first_imgOver the last two years, European institutional investors have increasingly become wary of investments in companies associated with the Israeli settlements and occupation in Palestine.This led to numerous divestments from companies directly associated with supporting the settlements, including banks and construction firms.However, this has run contrary to recent developments in the US, where the state of Illinois saw its elected chambers unanimously pass legislation requiring the five state-funded pension schemes to identify companies boycotting Israel and divest their holdings.The UK trade union said its campaign seeks to influence companies, via their pension scheme investors, that are associated with Israel’s occupation, settlements and barrier.It is a supporter of the international Boycott, Divest and Sanctions (BDS) campaign being run against Israel.“Some companies have factories located in the West Bank settlements and often employ Palestinian workers, paying them far less than they would have to pay Israeli workers, without providing them with holiday pay, sick pay or the right to join a trade union,” UNISON said.“Others provide services to the Israeli military, checkpoints or prisons.”The trade union said investment managers for UK pension funds should be put under pressure to engage with companies and stop involvement in the occupied territories, given the evidence of engagement working on other matters.It said the occupation was illegal under international law and that companies associated with it were at risk over reputational damage, not to mention litigation.“Influencing multinational companies is not easy,” it said, “but they will listen to their major investors, including our pension funds.”In the Netherlands, the €189bn pension fund manager PGGM divested from five Israeli banks involved in funding settlements in areas of Israeli-occupied Palestine.PGGM’s decision was triggered by a request from main client, healthcare worker scheme PFZW, but resulted in a political storm resulting in the Dutch ambassador’s being summoned by the Israeli government, and pro-Israel protests outside its offices.The NOK7trn (€806bn) Norwegian Pension Fund Global had previously excluded property and construction companies operating in Israel over concerns they were violating the European Convention on Human Rights. The UK’s second largest trade union, UNISON, has launched a campaign for members to lobby pension funds to divest from companies supporting the Israeli occupation of Palestine.It advises members to cite the UK Law Commission’s recent update and guidance on fiduciary duty, which it said made clear where trustees could invoke ethical concerns that were financially important.The trade union, with more than 1m members mainly in the public sector, said its campaign was primarily focused on Local Government Pension Schemes (LGPS) with more than £200bn (€275bn) in assets, and some private sector defined benefit (DB) plans.UNISON said it intended to extend the campaign to private sector defined contribution (DC) investors in due course.last_img read more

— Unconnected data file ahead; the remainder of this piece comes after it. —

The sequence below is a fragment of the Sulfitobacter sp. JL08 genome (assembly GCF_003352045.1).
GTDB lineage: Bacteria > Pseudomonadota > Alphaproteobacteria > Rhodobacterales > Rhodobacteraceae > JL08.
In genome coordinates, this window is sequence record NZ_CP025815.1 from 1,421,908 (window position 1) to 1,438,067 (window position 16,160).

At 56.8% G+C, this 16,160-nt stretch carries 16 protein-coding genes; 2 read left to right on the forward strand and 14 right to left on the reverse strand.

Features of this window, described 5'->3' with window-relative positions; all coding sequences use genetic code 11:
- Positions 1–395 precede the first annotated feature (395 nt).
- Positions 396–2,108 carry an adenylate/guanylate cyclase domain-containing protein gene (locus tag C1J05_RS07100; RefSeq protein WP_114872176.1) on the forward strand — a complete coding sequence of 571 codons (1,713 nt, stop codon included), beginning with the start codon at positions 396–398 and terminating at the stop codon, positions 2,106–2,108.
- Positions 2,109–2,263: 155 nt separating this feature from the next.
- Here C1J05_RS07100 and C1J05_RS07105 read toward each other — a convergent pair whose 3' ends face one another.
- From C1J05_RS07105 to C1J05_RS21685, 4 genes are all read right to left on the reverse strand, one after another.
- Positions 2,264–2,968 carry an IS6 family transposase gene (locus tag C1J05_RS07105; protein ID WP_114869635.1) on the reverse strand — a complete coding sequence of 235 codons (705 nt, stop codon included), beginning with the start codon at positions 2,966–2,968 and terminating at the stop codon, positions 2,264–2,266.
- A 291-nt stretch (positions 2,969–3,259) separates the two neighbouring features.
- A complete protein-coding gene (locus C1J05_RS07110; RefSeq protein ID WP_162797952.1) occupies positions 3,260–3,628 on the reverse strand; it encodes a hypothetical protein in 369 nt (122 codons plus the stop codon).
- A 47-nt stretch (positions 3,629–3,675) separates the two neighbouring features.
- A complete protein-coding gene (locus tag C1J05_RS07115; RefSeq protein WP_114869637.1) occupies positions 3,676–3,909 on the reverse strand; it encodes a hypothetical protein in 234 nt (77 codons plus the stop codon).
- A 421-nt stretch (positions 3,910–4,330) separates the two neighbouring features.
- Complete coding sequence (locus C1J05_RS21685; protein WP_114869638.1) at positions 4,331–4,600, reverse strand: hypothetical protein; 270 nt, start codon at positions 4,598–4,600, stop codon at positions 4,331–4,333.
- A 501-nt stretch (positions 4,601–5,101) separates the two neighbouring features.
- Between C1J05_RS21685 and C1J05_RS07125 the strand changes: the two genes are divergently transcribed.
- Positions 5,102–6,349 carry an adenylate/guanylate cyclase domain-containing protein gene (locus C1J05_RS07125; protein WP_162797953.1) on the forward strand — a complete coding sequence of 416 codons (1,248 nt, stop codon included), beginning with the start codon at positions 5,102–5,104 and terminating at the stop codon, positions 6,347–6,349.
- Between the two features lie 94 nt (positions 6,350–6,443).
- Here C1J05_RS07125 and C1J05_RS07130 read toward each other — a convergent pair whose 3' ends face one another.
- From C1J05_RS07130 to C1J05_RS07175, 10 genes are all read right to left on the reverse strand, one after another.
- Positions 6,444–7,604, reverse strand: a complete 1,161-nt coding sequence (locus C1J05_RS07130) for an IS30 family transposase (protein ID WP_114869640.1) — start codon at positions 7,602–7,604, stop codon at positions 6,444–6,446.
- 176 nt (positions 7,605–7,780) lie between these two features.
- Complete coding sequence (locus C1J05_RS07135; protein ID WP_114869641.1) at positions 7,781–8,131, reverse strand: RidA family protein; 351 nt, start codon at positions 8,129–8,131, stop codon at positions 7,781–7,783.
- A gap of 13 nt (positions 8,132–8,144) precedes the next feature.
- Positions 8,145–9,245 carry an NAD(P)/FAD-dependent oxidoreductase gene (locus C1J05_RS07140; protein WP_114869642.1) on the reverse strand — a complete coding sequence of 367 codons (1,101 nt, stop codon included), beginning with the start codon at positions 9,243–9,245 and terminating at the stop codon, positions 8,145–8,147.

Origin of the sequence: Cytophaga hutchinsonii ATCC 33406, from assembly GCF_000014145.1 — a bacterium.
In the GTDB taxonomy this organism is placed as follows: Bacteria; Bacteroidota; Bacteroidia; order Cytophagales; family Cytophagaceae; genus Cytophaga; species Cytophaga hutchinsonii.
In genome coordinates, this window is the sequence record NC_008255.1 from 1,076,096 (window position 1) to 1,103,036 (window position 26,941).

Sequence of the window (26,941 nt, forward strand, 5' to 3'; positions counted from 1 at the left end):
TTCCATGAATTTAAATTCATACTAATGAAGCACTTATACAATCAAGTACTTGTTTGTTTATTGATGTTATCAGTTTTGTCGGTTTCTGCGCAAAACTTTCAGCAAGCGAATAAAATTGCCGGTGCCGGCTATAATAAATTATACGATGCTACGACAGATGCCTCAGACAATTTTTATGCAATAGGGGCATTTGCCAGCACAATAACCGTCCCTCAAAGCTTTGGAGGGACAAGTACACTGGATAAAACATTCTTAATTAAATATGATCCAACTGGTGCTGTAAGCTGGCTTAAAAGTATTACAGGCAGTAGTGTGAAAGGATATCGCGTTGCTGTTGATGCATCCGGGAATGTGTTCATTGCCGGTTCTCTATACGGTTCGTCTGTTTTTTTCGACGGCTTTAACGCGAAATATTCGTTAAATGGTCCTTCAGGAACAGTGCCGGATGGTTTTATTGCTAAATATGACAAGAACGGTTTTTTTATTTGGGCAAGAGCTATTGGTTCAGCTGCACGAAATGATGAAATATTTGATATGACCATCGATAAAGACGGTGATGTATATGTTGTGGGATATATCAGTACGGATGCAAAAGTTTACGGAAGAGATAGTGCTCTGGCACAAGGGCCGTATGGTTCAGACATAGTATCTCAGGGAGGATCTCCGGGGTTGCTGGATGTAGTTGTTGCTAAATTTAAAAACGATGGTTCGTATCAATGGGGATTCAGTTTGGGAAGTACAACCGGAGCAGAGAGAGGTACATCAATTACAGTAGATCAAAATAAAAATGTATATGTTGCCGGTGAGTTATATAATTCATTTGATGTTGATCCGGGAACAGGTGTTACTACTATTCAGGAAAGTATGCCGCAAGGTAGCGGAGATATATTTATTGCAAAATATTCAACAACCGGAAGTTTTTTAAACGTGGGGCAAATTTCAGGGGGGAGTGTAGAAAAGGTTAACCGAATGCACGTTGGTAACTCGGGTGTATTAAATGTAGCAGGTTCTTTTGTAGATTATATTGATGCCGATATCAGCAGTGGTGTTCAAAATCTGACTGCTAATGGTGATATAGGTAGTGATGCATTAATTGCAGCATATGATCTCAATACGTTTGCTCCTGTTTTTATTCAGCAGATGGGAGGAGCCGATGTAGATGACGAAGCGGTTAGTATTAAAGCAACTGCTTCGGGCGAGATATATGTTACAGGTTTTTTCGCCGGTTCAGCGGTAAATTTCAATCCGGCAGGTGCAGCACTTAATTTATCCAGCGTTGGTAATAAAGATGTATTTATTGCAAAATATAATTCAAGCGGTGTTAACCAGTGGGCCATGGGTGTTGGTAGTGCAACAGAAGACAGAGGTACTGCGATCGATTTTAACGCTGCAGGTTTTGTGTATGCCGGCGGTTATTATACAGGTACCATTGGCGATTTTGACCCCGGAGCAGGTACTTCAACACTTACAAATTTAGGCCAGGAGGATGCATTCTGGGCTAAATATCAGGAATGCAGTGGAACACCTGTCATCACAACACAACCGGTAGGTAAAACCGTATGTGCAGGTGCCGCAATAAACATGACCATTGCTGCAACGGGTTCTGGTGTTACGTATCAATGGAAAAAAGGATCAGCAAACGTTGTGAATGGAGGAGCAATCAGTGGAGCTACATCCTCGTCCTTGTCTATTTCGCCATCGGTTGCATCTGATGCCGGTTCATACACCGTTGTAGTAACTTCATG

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Joe Dean